The author of Auriga, Keith Harvey (who likes to call himself Howlin' Mad) must be as sly as the ex-President Marcos of the Philippines. By this I mean that how could he coax Players into releasing a game that is based on such a dated theme as this.
Just by reading the blurb I felt ill, like seeing your friend sneeze - whilst eating porridge. Journey through Uncharted Systems and raise hell in all sixteen systems with a set of aliens per screen.
What for? To get into the NSFS (the Earth's 'New Space Fighter Squadron'). Why? To do it all over again and again and again.
The aliens look quite good and have passable animation, even with two frames. They wander around the screen, waiting to be blasted into the middle of next year. It's possible to blast the lot of them by staying in one place because they all play follow the leader. Some of them look quite deadly, others downright harmless.
I didn't mind blasting boxes, skulls, etc. But when it came to shooting down Pac-men and cherries, I wondered where Keith had got such ideas from. Just imagine 'The Attack of the Deadly Cherries'...!
As for your spaceship, well it looks as if it could do a lot of damage and it's defined well, with plenty of colour. In fact, the whole game is brightly coloured, the title screen is pretty impressive, and there's a reasonable tune which bongs away relentlessly.
During play the aliens drop bombs; but there's no need to worry since they're lousy aimers. Anyway, if you catch one of these bombs or try to cuddle an alien your spaceship gets tossed all over the bottom of the screen.
Now this is where your trip to the petrol station pays off. Whilst topping up your craft, you've bought some Castrol GTX and they've also given you some DWF (it unsticks everything). It can only be used three times - after all, it's free, isn't it? When it's finished, be prepared to spend the rest of your space career stuck on the wall of your spaceship.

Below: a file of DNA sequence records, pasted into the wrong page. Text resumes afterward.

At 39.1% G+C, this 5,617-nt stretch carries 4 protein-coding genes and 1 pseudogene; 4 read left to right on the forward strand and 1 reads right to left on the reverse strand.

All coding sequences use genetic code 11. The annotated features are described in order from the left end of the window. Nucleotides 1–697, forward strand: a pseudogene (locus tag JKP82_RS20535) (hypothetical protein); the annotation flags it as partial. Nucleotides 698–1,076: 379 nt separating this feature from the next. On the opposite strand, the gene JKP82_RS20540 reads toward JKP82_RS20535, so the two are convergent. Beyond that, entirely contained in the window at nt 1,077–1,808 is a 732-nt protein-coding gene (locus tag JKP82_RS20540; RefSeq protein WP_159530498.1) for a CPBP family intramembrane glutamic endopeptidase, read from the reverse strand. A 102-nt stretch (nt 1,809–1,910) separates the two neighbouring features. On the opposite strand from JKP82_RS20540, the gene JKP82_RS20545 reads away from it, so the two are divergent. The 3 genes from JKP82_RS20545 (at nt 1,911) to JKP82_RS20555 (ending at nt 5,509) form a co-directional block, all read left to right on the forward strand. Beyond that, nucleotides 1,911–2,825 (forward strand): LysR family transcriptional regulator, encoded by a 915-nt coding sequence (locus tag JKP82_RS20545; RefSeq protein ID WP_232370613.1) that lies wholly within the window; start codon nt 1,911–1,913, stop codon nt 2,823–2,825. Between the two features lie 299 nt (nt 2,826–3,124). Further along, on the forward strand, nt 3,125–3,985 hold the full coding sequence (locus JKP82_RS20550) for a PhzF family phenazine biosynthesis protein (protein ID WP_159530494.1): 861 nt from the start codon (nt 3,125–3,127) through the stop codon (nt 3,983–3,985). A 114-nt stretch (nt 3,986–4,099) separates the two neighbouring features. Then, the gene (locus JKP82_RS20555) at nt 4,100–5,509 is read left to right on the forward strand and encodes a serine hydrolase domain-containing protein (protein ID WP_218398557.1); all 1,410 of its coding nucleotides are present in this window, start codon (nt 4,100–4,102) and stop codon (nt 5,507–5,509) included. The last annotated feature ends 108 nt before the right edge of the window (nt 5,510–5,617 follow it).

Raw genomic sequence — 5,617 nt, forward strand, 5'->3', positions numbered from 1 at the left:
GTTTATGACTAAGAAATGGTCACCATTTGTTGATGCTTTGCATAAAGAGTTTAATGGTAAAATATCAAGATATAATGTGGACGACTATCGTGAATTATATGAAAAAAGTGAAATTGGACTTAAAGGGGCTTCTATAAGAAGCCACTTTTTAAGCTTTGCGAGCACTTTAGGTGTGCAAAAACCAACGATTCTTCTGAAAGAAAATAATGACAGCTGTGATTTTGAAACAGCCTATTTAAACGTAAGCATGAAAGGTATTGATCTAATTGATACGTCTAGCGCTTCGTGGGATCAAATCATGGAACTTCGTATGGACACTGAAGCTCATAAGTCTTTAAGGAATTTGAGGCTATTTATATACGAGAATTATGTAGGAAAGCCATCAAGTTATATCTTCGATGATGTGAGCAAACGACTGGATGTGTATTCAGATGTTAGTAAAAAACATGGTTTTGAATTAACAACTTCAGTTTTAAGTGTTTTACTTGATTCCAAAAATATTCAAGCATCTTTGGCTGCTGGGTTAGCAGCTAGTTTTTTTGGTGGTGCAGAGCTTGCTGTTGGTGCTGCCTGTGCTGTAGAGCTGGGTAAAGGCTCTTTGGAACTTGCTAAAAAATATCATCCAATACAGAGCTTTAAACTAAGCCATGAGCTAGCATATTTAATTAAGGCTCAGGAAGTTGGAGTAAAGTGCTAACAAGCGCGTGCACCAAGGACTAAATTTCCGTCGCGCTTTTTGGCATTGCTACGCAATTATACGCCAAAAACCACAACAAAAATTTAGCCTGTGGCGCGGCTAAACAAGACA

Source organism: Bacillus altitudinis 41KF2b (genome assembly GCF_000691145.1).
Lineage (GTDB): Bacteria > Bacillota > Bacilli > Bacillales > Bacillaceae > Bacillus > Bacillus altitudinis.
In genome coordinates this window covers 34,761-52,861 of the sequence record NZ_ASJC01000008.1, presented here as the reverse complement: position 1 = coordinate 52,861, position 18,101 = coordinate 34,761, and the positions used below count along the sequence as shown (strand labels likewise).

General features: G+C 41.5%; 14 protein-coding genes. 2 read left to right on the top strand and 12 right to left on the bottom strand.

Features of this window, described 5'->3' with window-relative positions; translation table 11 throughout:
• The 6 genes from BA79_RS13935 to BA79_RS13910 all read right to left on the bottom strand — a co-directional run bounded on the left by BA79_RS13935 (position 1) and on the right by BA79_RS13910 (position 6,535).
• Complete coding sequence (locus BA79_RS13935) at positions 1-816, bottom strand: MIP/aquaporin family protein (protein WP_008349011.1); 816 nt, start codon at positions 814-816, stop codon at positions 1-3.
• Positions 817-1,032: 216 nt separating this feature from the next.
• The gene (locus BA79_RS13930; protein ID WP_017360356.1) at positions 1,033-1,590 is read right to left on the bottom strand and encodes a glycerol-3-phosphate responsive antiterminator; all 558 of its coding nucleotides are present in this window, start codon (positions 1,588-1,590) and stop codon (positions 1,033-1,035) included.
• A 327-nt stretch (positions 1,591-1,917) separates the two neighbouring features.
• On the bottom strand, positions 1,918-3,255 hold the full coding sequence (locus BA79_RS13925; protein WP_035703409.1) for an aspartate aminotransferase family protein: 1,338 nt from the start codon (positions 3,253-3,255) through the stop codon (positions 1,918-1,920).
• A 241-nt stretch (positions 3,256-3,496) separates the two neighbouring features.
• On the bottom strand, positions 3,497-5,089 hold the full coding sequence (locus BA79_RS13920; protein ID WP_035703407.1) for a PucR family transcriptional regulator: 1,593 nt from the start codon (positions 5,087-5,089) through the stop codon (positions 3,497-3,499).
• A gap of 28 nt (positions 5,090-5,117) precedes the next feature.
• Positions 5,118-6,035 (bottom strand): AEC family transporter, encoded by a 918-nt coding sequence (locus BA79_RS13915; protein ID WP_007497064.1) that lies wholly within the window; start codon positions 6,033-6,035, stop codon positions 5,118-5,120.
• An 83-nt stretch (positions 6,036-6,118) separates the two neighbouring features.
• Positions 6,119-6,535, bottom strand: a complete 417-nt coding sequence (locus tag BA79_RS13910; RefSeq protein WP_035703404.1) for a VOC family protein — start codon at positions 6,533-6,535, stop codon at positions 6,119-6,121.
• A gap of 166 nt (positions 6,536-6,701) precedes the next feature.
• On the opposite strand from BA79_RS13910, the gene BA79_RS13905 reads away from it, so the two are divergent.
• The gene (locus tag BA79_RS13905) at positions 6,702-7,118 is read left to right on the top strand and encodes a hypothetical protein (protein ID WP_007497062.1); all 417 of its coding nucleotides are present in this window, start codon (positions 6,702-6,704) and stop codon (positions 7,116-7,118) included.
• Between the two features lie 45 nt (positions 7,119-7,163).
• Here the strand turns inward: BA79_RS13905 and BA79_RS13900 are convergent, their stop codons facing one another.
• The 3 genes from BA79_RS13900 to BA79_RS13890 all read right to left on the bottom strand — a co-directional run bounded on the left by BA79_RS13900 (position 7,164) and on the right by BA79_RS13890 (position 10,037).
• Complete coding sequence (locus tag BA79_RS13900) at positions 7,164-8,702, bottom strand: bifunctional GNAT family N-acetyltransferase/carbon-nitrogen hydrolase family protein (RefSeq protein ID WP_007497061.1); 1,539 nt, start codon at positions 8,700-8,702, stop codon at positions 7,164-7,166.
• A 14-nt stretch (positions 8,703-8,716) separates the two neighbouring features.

After playing Trizons last month, I wasn't very pleased to get lumbered with another shoot-'em-up. But at least Auriga requires you to aim at what you're shooting and it has bearable sound effects. The glimmering stars in the background are very effective, so's the way you enter each new system.
I was really into marmalising those aliens until I made it into the NSFS. They just sent me back into the system to do battle with more faster (who were incidentally the same) aliens, all over again (Humph!)
At a couple of quid I suppose it's all worthwhile, but it only took me two days until I got into the NSFS. Buy it if you want to relive those days of blasting in the chippy, while your fish went stone cold.